Road test: can a few tweaks make the Honda Civic RS a hatchback contender?
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2020 Honda Civic RS Sport Sensing Hatch
• Massively practical
• Gutsy engine
• Looks are aging well
• Odd pricing
• Average CVT
'Change is as good as a holiday' might be a relatively common saying, but it seems to have bypassed the folks at Honda.
The firm's recent announcement of a rather mild update to its Civic hatchback will have likely disappointed those waiting for some kind of explosive response to the all-new Mazda3, Ford Focus, and Toyota Corolla. But, it won't have been a surprise to those that follow the Japanese marque closely.
Honda has been staggering incremental updates like those found on the new $41,990 Civic RS Sport Sensing Hatch for generations now, and in this most recent case the forthcoming tweaks are very sensible indeed.
Squint, and you'll spot a few distinctions off the bat. It gains a revised body-kit with some body-coloured 'crossbars' through the enormous corner vents, helping break up what's easily the Civic's most controversial design feature.
The cabin has been spruced up with some red stitching and the current-gen touchscreen. And an extra grand has been added onto the price — in part due to the mountain of new safety tech via Honda's 'Sensing' suite.
This suite includes all the digital swag from the RS Sensing Sedan we tested last August; including one of the best Lane Keep Assist systems in class, radar cruise, and a Collision Mitigation Braking System capable of detecting vehicles up to 100m ahead.
That brings us to what remains the same with the Civic RS, starting with the engine.
This isn’t a bad thing at all — far from it. Honda offers the Civic hatch with either a naturally aspirated 104kW/174Nm i-VTEC 1.8-litre four-cylinder or a turbocharged 127kW/220Nm VTEC 1.5-litre. The former is offered in the entry-level $32,990 SX, and the latter sits in our RS Sport.
The SX may represent solid value, but that engine means it's an instantly skippable car. The surprisingly handy turbo four, however, is a very different story.
Ignore the relatively humble numbers; in the real world the 1.5-litre is plenty quick enough off the mark and for passing-lane thrusting. Given its Honda origins it’s perhaps a little curious that the low-inertia unit doesn’t particularly enjoy revving out to its 6500rpm redline.
Its distaste for revs is in part down to the 7-stage CVT it's bolted to. It doesn't feel as sophisticated as an equivalent Toyota or Kia/Hyundai CVT, and its lack of interest when the right foot sits pinned is compounded by the 1.5-litre's ho-hum noise.
But in the absence of screaming VTEC thrills you get something much more useful; surging low-down grunt. Peak torque hits at 1700rpm, making it an excellent carefree cruiser while eliminating any real need to explore redline territory.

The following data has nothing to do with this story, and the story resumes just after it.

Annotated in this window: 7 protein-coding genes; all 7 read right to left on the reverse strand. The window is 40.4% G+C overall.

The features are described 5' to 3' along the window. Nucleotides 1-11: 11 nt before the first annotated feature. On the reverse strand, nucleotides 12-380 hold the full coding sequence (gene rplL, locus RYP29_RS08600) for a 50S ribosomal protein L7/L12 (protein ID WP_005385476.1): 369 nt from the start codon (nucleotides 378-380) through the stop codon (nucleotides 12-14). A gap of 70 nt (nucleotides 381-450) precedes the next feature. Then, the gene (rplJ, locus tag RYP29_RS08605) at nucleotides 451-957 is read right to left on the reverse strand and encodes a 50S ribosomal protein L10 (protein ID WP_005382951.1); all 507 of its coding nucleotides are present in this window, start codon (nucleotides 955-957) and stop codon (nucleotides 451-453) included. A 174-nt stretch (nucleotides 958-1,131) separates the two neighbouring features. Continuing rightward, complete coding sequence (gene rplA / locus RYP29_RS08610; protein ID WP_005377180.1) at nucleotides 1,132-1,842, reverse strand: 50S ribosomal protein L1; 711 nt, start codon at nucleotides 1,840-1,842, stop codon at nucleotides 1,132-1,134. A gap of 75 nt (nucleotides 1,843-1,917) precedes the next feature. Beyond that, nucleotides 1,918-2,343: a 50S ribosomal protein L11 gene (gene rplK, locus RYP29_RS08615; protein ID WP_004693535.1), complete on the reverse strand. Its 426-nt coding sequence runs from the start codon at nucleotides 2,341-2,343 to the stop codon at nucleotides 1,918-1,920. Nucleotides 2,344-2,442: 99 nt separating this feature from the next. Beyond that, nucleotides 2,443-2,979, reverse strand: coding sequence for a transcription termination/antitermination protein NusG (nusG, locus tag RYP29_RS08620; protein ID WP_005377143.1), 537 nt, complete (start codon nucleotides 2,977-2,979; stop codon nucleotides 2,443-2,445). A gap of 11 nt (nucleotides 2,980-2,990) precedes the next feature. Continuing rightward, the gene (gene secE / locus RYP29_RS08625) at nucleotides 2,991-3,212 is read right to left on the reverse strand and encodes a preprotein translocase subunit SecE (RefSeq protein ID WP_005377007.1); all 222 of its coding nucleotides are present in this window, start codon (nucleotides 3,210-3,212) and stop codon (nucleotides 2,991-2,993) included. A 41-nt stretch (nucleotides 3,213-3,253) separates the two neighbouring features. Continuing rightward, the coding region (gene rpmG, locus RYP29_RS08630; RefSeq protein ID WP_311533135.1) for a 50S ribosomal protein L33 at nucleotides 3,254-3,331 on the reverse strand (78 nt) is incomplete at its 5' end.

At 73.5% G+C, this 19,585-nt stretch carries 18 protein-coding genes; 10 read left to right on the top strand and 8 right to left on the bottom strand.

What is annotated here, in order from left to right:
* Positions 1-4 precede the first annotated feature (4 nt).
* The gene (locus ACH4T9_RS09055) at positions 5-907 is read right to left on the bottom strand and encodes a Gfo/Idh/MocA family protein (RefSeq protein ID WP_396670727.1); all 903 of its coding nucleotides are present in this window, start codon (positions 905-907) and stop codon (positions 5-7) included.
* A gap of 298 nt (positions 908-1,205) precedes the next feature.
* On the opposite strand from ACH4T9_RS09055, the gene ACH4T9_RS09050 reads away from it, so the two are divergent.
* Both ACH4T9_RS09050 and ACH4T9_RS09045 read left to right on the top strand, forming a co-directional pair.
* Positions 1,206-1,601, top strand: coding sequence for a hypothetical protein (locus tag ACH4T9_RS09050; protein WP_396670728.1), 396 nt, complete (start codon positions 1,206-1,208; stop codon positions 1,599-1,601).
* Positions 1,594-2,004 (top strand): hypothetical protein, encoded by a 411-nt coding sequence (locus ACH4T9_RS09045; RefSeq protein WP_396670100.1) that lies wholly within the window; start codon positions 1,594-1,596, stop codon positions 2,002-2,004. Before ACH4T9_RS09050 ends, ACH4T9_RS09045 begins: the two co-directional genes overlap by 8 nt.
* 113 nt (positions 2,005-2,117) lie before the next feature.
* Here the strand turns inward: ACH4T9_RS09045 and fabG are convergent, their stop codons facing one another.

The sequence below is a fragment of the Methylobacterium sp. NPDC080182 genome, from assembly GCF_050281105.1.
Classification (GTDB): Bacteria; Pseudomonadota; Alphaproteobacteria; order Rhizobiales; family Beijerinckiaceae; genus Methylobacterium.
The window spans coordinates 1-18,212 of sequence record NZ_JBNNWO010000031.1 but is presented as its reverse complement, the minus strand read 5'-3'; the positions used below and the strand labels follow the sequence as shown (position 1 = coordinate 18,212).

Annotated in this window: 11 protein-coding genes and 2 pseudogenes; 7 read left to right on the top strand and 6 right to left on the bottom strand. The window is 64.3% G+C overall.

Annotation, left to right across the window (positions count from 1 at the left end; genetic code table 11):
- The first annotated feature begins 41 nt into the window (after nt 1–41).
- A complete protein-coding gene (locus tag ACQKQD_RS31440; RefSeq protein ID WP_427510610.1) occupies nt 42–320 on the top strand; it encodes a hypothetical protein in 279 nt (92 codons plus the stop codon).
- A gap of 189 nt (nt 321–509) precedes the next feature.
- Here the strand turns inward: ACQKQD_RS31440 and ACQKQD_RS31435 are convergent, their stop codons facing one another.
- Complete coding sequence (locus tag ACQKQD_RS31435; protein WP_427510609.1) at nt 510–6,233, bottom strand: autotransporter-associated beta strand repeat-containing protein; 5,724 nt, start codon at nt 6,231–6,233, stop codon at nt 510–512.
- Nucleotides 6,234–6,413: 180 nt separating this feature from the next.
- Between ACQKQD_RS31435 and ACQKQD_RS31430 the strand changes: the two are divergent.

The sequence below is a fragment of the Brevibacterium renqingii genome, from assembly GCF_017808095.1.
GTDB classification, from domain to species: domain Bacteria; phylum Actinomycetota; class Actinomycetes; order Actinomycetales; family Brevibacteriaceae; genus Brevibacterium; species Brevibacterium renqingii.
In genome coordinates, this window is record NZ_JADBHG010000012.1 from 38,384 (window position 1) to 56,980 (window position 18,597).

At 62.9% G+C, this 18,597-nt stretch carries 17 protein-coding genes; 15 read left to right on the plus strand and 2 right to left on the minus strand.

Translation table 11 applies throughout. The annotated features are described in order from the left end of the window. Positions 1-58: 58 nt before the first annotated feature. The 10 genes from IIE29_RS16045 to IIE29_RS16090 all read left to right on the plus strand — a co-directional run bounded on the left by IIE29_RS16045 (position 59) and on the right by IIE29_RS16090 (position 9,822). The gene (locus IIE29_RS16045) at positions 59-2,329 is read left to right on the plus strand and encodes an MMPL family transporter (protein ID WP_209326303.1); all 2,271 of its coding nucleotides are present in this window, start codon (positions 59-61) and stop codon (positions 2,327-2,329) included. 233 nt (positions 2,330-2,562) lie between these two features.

I only wish a mid-spec variant could be offered with this engine. A $35,000-or-thereabouts Civic hatch equipped with this engine would make it an even more competitive package relative to the hatchback competition. Instead, you need to be spending north of 40 grand to get 'the good one'.
The turbo's acceleration capabilities mesh nicely with the RS's cornering chops. It gains firmer suspension and wider rubber via a set of supremely sticky 235/40 Michelin Pilot Sport 4 tyres, which combine to make it one of the best steers in class.
These tyres still seem like overkill when paired with a car like the RS, but given that they don't really compromise ride quality and road noise who's counting?
Cornering is as flat as a pancake, and there's even a little bit of feedback eked back to the driver through the steering wheel. Throw a manual gearbox at the RS, and it could almost call itself a bonafide 'warm hatch'. Regardless, there's much more fun to be had here than in any equivalent SUV.
Speaking of SUVs, the Civic — predictably — packs a disproportionately wanton space inside its five doors. Its boot is a fraction less ample than its sedan counterpart, being 414L versus the sedan's 517L, but there's an argument there to claim that the hatch is just as a practical given its much wider rear opening.
The Mazda3, Ford Focus, and Toyota Corolla mentioned at the top of the show might be a bit more shiny and new than the Civic. But, at 375L, 295L, and a dismal 208L respectively, none of them can hold a candle to the Honda for practicality. The Focus is also the only one that rivals the Civic's ample rear leg-room.
And this is before we get into the hallowed, all conquering 'magic seats' in the back of the RS. The clever, easy to manipulate second row can be tilted onto its back to allow for tall loads like bikes and plants.
So yes, for all the mouth flapping about lack of change, there's a lot to be said about how well the Civic hatch nails the basics.
The new Sensing safety equipment helps bring the Civic onto the same high-tech level as the competition, but to focus on the new is to miss the point of Honda's most iconic nameplate.
Above all else, it's still a commodious, economical, and worthy 'if it ain't broke' staple in a segment that continues to march on.